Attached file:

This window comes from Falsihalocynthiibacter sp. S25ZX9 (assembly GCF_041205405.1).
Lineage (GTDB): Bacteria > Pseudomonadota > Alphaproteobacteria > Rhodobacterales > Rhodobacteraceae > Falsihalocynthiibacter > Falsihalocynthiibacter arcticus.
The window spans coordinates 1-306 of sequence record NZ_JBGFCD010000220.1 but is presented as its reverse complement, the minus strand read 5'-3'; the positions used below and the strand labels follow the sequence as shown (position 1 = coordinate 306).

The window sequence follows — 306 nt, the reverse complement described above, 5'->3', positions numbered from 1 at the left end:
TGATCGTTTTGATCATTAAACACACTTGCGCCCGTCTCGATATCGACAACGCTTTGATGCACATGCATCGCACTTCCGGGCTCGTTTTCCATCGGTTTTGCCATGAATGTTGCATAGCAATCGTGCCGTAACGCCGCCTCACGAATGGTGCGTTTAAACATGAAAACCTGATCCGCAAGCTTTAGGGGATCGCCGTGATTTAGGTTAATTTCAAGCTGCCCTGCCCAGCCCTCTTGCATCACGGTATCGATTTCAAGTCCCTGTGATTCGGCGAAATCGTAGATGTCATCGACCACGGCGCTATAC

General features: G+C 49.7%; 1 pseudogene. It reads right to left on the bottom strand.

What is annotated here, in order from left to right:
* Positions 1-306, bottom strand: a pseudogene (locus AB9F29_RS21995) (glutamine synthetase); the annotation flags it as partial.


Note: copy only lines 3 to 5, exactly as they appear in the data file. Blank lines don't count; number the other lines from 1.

The window spans coordinates 1-306 of sequence record NZ_JBGFCD010000220.1 but is presented as its reverse complement, the minus strand read 5'-3'; the positions used below and the strand labels follow the sequence as shown (position 1 = coordinate 306).

The window sequence follows — 306 nt, the reverse complement described above, 5'->3', positions numbered from 1 at the left end:
TGATCGTTTTGATCATTAAACACACTTGCGCCCGTCTCGATATCGACAACGCTTTGATGCACATGCATCGCACTTCCGGGCTCGTTTTCCATCGGTTTTGCCATGAATGTTGCATAGCAATCGTGCCGTAACGCCGCCTCACGAATGGTGCGTTTAAACATGAAAACCTGATCCGCAAGCTTTAGGGGATCGCCGTGATTTAGGTTAATTTCAAGCTGCCCTGCCCAGCCCTCTTGCATCACGGTATCGATTTCAAGTCCCTGTGATTCGGCGAAATCGTAGATGTCATCGACCACGGCGCTATAC